Will McLaren Throw in the Floor Mats?

Quick: what to the following locales have in common: Birmingham, London, Manchester, Düsseldorf, Frankfurt, Hamburg, Munich, Brussels, Monaco, Paris, Milan, Barcelona/Madrid, Zurich, Chicago, Dallas, Los Angeles, Orange County, Miami, New York, Philadelphia, San Francisco, Tampa, Toronto, Manama, Doha, Jeddah, Riyadh, Dubai, Abu Dhabi, Kuwait, Johannesburg, Hong Kong, Singapore, Sydney, Tokyo.

Quick: what to the following locales have in common: Birmingham, London, Manchester, Düsseldorf, Frankfurt, Hamburg, Munich, Brussels, Monaco, Paris, Milan, Barcelona/Madrid, Zurich, Chicago, Dallas, Los Angeles, Orange County, Miami, New York, Philadelphia, San Francisco, Tampa, Toronto, Manama, Doha, Jeddah, Riyadh, Dubai, Abu Dhabi, Kuwait, Johannesburg, Hong Kong, Singapore, Sydney, Tokyo.

No, we didn’t know, either.

Turns out these are all places where there are a few people who have a whole lot of money. At least that’s one interpretation based on the fact that these are the places where McLaren Automotive has decided to locate its initial dealerships—or maybe that should be “retail facilities” or something more posh—for the McLaren MP4-12C, which is to go on sale in spring 2011. (And even “on sale” seems rather boorish, doesn’t it?)

The 120C features a one-piece carbon fiber chassis called the “MonoCell”—McLaren, apparently, has not made a car for the road or racing during the past 30 years that didn’t have a carbon fiber chassis—with bolt-on aluminum structures. According to McLaren, having optimized its production methodology it is able to provide the “performance of £500,000 cars to market at a third of the price.” And for those of you who think in U.S. dollars rather than British pounds, that’s approximately $718,000, divided by three, or $239,333. Of course, if you have to ask. . . .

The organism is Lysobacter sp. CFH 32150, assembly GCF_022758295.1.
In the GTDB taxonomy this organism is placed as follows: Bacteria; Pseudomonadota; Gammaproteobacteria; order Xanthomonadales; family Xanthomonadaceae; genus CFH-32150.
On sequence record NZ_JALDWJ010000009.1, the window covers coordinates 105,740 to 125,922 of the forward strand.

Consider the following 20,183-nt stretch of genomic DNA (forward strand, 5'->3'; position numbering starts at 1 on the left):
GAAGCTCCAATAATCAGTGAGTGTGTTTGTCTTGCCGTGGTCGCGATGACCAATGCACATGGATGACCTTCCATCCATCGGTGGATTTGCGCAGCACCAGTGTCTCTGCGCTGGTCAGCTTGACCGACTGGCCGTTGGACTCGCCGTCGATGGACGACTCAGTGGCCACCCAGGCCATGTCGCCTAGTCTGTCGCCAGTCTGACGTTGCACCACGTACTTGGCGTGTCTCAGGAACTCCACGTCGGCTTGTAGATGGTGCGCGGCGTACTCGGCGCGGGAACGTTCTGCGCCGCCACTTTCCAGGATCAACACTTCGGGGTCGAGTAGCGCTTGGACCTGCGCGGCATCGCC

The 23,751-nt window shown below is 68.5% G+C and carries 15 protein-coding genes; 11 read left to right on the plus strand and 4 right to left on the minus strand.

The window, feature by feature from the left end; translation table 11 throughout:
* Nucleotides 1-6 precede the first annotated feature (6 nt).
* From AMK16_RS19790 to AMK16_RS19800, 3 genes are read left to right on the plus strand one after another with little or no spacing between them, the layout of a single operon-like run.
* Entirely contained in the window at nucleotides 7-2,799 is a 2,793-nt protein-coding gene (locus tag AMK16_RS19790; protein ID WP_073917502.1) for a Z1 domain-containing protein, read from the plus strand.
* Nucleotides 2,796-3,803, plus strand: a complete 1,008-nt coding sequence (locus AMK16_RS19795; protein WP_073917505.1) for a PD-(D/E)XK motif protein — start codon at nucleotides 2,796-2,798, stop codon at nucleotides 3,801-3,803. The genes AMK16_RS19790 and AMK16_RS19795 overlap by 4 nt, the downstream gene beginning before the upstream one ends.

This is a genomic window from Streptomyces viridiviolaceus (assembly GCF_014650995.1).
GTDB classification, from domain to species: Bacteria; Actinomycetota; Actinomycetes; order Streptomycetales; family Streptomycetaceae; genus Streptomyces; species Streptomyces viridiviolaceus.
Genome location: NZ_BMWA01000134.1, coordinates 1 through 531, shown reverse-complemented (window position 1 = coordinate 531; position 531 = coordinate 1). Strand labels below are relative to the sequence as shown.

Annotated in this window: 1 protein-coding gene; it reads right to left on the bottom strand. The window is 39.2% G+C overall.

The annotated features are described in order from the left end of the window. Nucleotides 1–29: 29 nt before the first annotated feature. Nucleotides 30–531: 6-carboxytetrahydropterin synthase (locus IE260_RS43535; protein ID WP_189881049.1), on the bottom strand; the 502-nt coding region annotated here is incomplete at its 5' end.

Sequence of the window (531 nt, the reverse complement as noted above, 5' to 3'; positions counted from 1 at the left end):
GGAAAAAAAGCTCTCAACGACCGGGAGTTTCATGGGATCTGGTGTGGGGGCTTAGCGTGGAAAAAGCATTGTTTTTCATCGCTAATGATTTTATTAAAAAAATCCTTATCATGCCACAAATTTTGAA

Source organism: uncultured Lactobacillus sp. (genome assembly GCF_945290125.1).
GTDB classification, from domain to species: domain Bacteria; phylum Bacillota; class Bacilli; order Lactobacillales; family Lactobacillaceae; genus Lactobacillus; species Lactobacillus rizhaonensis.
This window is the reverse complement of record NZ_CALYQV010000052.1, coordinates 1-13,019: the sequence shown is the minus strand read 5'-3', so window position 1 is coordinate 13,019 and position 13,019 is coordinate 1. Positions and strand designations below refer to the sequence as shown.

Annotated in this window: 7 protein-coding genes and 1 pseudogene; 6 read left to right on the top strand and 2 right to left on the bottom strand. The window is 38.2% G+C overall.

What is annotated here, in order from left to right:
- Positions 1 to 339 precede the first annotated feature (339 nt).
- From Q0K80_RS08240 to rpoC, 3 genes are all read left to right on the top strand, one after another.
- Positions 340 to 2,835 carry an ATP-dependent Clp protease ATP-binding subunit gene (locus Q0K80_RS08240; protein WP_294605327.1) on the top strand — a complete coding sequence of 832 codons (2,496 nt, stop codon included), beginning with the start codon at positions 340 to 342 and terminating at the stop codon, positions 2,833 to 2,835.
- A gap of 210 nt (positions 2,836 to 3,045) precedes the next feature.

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The company’s goal is to sell approximately 4,000 vehicles per year, or about 4% of the market for luxury and performance cars. For the initial run of 12Cs during 2011, expected to be about 1,000 units, the biggest markets are the U.S., the U.K., and Germany. There will be some 300 to 400 cars for North America, 400 to 500 for Europe, and 100 to 200 each for the Middle East/South Africa and Asia-Pacific.

One more thing. If your city was left off of that list, don’t despair quite yet. They plan to announce some additional locales in the months ahead.